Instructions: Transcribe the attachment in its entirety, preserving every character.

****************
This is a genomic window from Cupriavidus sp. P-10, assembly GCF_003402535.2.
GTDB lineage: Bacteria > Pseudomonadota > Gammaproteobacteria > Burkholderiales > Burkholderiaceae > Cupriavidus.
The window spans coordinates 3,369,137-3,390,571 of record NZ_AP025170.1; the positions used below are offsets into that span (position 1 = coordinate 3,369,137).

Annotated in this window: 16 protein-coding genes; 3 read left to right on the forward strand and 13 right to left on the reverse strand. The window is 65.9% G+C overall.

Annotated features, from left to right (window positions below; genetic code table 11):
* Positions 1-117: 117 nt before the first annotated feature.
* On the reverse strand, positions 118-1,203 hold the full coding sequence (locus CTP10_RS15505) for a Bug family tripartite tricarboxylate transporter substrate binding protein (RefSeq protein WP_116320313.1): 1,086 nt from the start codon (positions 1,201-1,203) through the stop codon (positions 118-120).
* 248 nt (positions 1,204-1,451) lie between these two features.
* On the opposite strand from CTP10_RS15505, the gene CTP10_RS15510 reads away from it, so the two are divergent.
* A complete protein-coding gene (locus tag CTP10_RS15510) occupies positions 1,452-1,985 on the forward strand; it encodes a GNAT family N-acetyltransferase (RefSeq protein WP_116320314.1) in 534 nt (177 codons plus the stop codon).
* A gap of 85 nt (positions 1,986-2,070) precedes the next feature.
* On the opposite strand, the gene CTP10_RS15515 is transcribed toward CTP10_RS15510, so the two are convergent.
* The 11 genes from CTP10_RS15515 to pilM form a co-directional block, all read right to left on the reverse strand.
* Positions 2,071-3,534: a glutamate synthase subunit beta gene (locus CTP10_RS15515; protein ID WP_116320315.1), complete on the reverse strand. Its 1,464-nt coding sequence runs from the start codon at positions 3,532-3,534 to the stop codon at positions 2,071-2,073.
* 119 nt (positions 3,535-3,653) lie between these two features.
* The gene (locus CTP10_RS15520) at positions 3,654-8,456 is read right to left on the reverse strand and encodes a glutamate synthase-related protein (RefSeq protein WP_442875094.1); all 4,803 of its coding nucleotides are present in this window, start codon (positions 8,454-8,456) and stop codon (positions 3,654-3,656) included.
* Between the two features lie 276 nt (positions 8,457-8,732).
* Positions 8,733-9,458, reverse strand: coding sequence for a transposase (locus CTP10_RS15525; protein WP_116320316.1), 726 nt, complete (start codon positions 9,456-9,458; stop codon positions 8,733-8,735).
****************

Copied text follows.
This is a genomic window from Cupriavidus sp. P-10, assembly GCF_003402535.2.
GTDB lineage: Bacteria > Pseudomonadota > Gammaproteobacteria > Burkholderiales > Burkholderiaceae > Cupriavidus.
The window spans coordinates 3,369,137-3,390,571 of record NZ_AP025170.1; the positions used below are offsets into that span (position 1 = coordinate 3,369,137).

Annotated in this window: 16 protein-coding genes; 3 read left to right on the forward strand and 13 right to left on the reverse strand. The window is 65.9% G+C overall.

Annotated features, from left to right (window positions below; genetic code table 11):
* Positions 1-117: 117 nt before the first annotated feature.
* On the reverse strand, positions 118-1,203 hold the full coding sequence (locus CTP10_RS15505) for a Bug family tripartite tricarboxylate transporter substrate binding protein (RefSeq protein WP_116320313.1): 1,086 nt from the start codon (positions 1,201-1,203) through the stop codon (positions 118-120).
* 248 nt (positions 1,204-1,451) lie between these two features.
* On the opposite strand from CTP10_RS15505, the gene CTP10_RS15510 reads away from it, so the two are divergent.
* A complete protein-coding gene (locus tag CTP10_RS15510) occupies positions 1,452-1,985 on the forward strand; it encodes a GNAT family N-acetyltransferase (RefSeq protein WP_116320314.1) in 534 nt (177 codons plus the stop codon).
* A gap of 85 nt (positions 1,986-2,070) precedes the next feature.
* On the opposite strand, the gene CTP10_RS15515 is transcribed toward CTP10_RS15510, so the two are convergent.
* The 11 genes from CTP10_RS15515 to pilM form a co-directional block, all read right to left on the reverse strand.
* Positions 2,071-3,534: a glutamate synthase subunit beta gene (locus CTP10_RS15515; protein ID WP_116320315.1), complete on the reverse strand. Its 1,464-nt coding sequence runs from the start codon at positions 3,532-3,534 to the stop codon at positions 2,071-2,073.
* 119 nt (positions 3,535-3,653) lie between these two features.
* The gene (locus CTP10_RS15520) at positions 3,654-8,456 is read right to left on the reverse strand and encodes a glutamate synthase-related protein (RefSeq protein WP_442875094.1); all 4,803 of its coding nucleotides are present in this window, start codon (positions 8,454-8,456) and stop codon (positions 3,654-3,656) included.
* Between the two features lie 276 nt (positions 8,457-8,732).
* Positions 8,733-9,458, reverse strand: coding sequence for a transposase (locus CTP10_RS15525; protein WP_116320316.1), 726 nt, complete (start codon positions 9,456-9,458; stop codon positions 8,733-8,735).